```
public class JumpGameIV {
public int jump(int[] nums) {
if (nums == null || nums.length == 0) return 0;
int jumps = 0;
int currentEnd = 0;
int farthest = 0;
for (int i = 0; i < nums.length - 1; i++) {
// Update the farthest point that can be reached
farthest = Math.max(farthest, i + nums[i]);
// If we have reached the end of the current jump range
if (i == currentEnd) {
jumps++;
currentEnd = farthest;
}
}
return jumps;
}
}
```

### Explanation of Key Parts
- **Initialization**: The variables `jumps`, `currentEnd`, and `farthest` are initialized to keep track of the number of jumps, the end of the current jump range, and the farthest point that can be reached, respectively.
- **Updating Farthest Point**: For each index, the farthest point is updated using `Math.max(farthest, i + nums[i])`.
- **Incrementing Jumps**: When the current index reaches `currentEnd`, the jump count is incremented, and `currentEnd` is updated to `farthest`.
## Complexity Analysis
- **Time Complexity**: O(n), where n is the length of the array. The array is traversed once.
- **Space Complexity**: O(1), as no additional space is used except for a few variables.
### Comparison
The optimized solution significantly improves over the naive approach by reducing the time complexity from exponential to linear.
## Edge Cases
- **Single Element Array**: The output should be 0 as no jumps are needed.
- **Unreachable Last Index**: If the last index is unreachable, the algorithm should handle it gracefully.
### Example
- **Input**: [0]
**Output**: 0
- **Input**: [1, 2, 3]
**Output**: 2
## Testing
To test the solution comprehensively:
- **Simple Cases**: Arrays with a few elements.
- **Complex Cases**: Larger arrays with varying jump lengths.
- **Edge Cases**: Single element arrays, arrays with unreachable last index.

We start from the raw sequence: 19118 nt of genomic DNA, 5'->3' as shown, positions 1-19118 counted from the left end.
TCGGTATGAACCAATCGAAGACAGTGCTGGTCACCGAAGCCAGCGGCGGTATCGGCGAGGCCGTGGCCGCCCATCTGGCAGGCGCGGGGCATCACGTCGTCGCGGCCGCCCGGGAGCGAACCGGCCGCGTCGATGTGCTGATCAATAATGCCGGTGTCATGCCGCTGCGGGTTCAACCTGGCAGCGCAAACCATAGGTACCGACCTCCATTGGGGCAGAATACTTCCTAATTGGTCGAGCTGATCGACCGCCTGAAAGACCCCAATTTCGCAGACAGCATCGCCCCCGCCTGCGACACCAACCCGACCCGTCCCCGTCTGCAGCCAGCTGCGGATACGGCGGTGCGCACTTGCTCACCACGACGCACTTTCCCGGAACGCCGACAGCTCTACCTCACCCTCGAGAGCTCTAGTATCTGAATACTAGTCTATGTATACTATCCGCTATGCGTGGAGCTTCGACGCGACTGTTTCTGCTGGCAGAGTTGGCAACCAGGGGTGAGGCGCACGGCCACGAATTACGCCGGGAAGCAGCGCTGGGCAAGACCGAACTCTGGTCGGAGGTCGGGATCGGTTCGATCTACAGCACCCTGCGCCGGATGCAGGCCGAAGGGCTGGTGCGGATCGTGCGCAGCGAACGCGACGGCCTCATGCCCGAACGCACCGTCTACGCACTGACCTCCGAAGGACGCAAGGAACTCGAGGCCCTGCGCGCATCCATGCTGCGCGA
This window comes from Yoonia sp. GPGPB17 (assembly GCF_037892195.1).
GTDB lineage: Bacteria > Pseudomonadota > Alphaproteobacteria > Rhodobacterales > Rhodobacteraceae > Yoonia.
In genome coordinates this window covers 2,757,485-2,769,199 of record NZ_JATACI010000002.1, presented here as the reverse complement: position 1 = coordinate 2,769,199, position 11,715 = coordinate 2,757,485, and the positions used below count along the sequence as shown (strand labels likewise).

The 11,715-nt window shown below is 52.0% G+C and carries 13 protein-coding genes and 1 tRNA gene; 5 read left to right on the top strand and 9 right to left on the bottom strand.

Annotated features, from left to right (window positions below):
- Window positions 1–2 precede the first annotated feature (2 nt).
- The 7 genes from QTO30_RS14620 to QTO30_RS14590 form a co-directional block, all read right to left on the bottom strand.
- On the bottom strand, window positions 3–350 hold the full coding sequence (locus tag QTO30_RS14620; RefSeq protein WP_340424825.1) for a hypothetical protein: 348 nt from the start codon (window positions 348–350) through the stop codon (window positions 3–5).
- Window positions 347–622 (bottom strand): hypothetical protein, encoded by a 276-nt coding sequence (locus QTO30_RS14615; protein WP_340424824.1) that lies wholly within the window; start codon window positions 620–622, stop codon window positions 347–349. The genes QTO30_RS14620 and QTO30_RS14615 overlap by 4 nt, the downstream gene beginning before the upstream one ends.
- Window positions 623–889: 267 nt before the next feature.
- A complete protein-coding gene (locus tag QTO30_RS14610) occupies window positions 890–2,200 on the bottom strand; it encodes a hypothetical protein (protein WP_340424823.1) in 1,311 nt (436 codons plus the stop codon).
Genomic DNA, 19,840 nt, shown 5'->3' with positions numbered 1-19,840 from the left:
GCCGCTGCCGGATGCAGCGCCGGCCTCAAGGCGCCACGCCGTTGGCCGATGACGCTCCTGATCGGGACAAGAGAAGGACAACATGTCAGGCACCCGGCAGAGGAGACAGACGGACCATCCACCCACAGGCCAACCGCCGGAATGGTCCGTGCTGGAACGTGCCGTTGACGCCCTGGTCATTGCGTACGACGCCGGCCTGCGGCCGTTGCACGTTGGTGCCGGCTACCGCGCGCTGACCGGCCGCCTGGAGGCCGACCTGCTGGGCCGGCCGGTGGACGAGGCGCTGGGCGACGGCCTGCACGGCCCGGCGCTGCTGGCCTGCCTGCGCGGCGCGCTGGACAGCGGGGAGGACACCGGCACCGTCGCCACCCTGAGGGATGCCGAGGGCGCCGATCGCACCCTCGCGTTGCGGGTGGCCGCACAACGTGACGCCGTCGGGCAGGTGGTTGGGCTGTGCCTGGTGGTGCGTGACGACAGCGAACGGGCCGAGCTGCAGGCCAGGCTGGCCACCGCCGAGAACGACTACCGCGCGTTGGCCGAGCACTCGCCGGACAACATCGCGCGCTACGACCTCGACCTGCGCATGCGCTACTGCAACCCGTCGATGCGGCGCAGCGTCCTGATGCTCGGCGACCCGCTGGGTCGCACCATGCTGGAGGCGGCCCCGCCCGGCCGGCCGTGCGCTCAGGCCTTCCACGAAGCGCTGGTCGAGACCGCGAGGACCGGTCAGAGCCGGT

### Test Cases
java
public static void main(String[] args) {
JumpGameIV solution = new JumpGameIV();
// Test case 1
int[] nums1 = {2, 3, 1, 1, 4};
System.out.println(solution.jump(nums1)); // Output: 2
// Test case 2
int[] nums2 = {2, 3, 0, 1, 4};
System.out.println(solution.jump(nums2)); // Output: 2
// Edge case
int[] nums3 = {0};
System.out.println(solution.jump(nums3)); // Output: 0
}
## Thinking and Problem-Solving Tips
- **Break Down the Problem**: Understand the problem requirements and constraints.
- **Start with a Naive Solution**: Implement a simple solution to understand the problem better.
- **Optimize**: Look for patterns and optimize the solution step-by-step.
- **Practice**: Solve similar problems to improve problem-solving skills.
## Conclusion
Understanding and solving the Jump Game IV problem helps in mastering dynamic programming and greedy algorithms. Practice and explore further to enhance your problem-solving skills.
## Additional Resources
- [LeetCode Problems](https://leetcode.com/problemset/all/)
- [GeeksforGeeks Tutorials](https://www.geeksforgeeks.org/)
- [Dynamic Programming Patterns](https://www.interviewbit.com/courses/programming/topics/dynamic-programming/)
By following this comprehensive guide, you can effectively solve the Jump Game IV problem and improve your algorithmic skills. Happy coding!